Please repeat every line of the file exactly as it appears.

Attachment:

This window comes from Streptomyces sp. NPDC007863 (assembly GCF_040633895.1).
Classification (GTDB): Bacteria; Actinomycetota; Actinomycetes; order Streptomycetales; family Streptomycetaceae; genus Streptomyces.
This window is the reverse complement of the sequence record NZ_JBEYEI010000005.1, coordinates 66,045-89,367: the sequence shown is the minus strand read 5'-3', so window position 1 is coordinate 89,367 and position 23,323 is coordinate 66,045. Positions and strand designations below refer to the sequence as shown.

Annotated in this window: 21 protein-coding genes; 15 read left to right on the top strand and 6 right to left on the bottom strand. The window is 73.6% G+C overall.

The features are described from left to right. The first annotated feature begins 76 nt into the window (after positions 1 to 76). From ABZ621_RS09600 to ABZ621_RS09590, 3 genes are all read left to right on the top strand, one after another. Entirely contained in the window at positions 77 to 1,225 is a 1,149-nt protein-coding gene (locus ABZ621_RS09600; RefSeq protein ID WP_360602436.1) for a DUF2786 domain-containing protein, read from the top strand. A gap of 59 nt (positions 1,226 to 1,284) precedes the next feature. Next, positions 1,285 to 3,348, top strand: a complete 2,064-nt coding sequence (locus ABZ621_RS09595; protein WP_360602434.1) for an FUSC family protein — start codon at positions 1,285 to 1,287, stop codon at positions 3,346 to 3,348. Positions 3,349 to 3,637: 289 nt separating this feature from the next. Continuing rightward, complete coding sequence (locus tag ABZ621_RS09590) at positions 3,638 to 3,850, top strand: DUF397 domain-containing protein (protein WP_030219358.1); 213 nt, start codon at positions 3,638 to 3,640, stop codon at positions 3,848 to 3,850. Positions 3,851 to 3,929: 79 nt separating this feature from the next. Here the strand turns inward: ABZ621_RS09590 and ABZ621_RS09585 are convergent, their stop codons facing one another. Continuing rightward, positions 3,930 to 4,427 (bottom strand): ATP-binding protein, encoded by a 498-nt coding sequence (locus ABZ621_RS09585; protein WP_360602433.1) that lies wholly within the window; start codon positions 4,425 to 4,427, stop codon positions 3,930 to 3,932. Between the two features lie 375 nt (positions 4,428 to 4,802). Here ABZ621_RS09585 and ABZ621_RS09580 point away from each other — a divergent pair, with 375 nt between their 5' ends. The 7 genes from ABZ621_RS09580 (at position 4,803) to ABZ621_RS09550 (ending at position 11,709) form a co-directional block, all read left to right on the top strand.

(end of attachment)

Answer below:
This window comes from Streptomyces sp. NPDC007863 (assembly GCF_040633895.1).
Classification (GTDB): Bacteria; Actinomycetota; Actinomycetes; order Streptomycetales; family Streptomycetaceae; genus Streptomyces.
This window is the reverse complement of the sequence record NZ_JBEYEI010000005.1, coordinates 66,045-89,367: the sequence shown is the minus strand read 5'-3', so window position 1 is coordinate 89,367 and position 23,323 is coordinate 66,045. Positions and strand designations below refer to the sequence as shown.

Annotated in this window: 21 protein-coding genes; 15 read left to right on the top strand and 6 right to left on the bottom strand. The window is 73.6% G+C overall.

The features are described from left to right. The first annotated feature begins 76 nt into the window (after positions 1 to 76). From ABZ621_RS09600 to ABZ621_RS09590, 3 genes are all read left to right on the top strand, one after another. Entirely contained in the window at positions 77 to 1,225 is a 1,149-nt protein-coding gene (locus ABZ621_RS09600; RefSeq protein ID WP_360602436.1) for a DUF2786 domain-containing protein, read from the top strand. A gap of 59 nt (positions 1,226 to 1,284) precedes the next feature. Next, positions 1,285 to 3,348, top strand: a complete 2,064-nt coding sequence (locus ABZ621_RS09595; protein WP_360602434.1) for an FUSC family protein — start codon at positions 1,285 to 1,287, stop codon at positions 3,346 to 3,348. Positions 3,349 to 3,637: 289 nt separating this feature from the next. Continuing rightward, complete coding sequence (locus tag ABZ621_RS09590) at positions 3,638 to 3,850, top strand: DUF397 domain-containing protein (protein WP_030219358.1); 213 nt, start codon at positions 3,638 to 3,640, stop codon at positions 3,848 to 3,850. Positions 3,851 to 3,929: 79 nt separating this feature from the next. Here the strand turns inward: ABZ621_RS09590 and ABZ621_RS09585 are convergent, their stop codons facing one another. Continuing rightward, positions 3,930 to 4,427 (bottom strand): ATP-binding protein, encoded by a 498-nt coding sequence (locus ABZ621_RS09585; protein WP_360602433.1) that lies wholly within the window; start codon positions 4,425 to 4,427, stop codon positions 3,930 to 3,932. Between the two features lie 375 nt (positions 4,428 to 4,802). Here ABZ621_RS09585 and ABZ621_RS09580 point away from each other — a divergent pair, with 375 nt between their 5' ends. The 7 genes from ABZ621_RS09580 (at position 4,803) to ABZ621_RS09550 (ending at position 11,709) form a co-directional block, all read left to right on the top strand.